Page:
Discussion in 'XMRV Testing, Treatment and Transmission' started by jace, Aug 9, 2012.
You mean a clinical trial of a drug, Jace? Based on what hypothesis exactly?
V99 herself finally now questioning the 'clinical validity' statement: http://peoplewithme.com/thread-1531.html
I'm unclear what you then would mean by: "just that it [retroviral hypothesis] seems a likely cause, but is not yet either proven or disproven. [and is] accepted as a working hypothesis". Who accepts this as a working hypothesis ? As an hypothesis a retroviral cause/involvement in M.E/CFS remains unfalsified, but that hardly elevates it to 'working', in the sense that it commands significant research effort. M.E/CFS has never been short of explantory hypotheses - yet few have had the power to drive consistent research.
I understand the difficulty of responding in detail - but I think if people are going to post articles that are critical of specific scientific research, and then defend that criticism, that there is an inherent responsibility on the defenders to respond to questions and opposing views in a precise and full way that reflects the science involved.
Who is 'we' ? Are you invoking the collective will of all M.E/CFS affected people, or are you referring to a specific group who share an expressed perspective ? And how could any clinical trial proceed without identification of a target ? Even if specualtive use of an anti retroviral drug could get past ethical considerations, without an identified target pathogen such a trial would not be a test of the hypothesis you are promoting - any positive effective of the drug employed might be the result of of numerous biological actions, none of which may involve anti retroviral activity.
I loathe this collective terminology that gets used. I mean sometimes, occasionally, fine but it's like when people start claiming their views reflect 'most' people's opinions. It's not hard for folk claiming to be 'advocates' to identify themselves and those whose opinions they are representing.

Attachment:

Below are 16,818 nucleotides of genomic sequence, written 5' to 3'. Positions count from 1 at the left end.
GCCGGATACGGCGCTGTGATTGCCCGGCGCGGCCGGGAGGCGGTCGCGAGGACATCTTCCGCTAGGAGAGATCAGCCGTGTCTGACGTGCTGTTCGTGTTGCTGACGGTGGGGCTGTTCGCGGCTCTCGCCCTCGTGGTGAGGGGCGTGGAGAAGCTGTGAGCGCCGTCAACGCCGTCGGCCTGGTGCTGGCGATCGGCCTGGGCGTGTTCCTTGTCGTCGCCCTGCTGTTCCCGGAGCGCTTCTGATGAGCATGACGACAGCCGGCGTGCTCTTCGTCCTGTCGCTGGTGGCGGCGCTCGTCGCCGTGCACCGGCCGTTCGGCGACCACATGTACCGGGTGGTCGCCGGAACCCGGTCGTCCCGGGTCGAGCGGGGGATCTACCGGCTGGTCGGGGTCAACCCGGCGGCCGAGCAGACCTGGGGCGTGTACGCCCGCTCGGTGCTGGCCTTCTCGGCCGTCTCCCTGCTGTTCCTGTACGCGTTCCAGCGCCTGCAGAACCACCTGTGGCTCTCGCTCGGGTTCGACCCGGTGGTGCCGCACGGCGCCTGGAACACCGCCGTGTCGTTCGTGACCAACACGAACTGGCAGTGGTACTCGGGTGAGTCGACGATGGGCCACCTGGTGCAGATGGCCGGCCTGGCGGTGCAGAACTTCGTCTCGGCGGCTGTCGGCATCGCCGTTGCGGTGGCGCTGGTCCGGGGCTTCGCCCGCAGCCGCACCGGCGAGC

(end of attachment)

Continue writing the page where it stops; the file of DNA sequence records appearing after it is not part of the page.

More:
Anyway, what you've said above IVI about clinical trials similarly concerns be about Rituximab. I understand that this was originally an unintentional association, and I think they are proceeding with caution - but still. It remains a concern because even if the results are deemed positive - that positive cannot possibly apply to everyone with the condition.
I would like to have seen more identified in terms of who exactly is likely to have benefitted from this treatment and precisely why e.g. what biological deficiencies did they have prior to and post treatment. I mean depending on the results we could after all be looking at some sort of biomarker.
Bottom line though is that I suspect for some the example of Rituximab i.e. proceeding to clinical trial without the necessary preceding scientific hypothesis - will be used as some sort of justification for trying any old thing on the market.
I think we are falling into a quagmire of semantics now. There are enough people in this community and elsewhere who feel the POSSIBLE retroviral link has not been explored adequately, and that there are big problems with the way the issue has been treated by the various scientists claiming to be the authority on this issue. These has been talked about at length on patient boards. Jace or anyone else does not need to quantify that, AGAIN. The hypothesis is that there is a retroviral cause (HGRV - NOT MLV or XMRV remember) and that certain Anti-retrovirals might cure or improve. People would like to see that avenue of scientific enquiry explored with the development of clinical trials. It's pretty simple and not an unreasonable wish.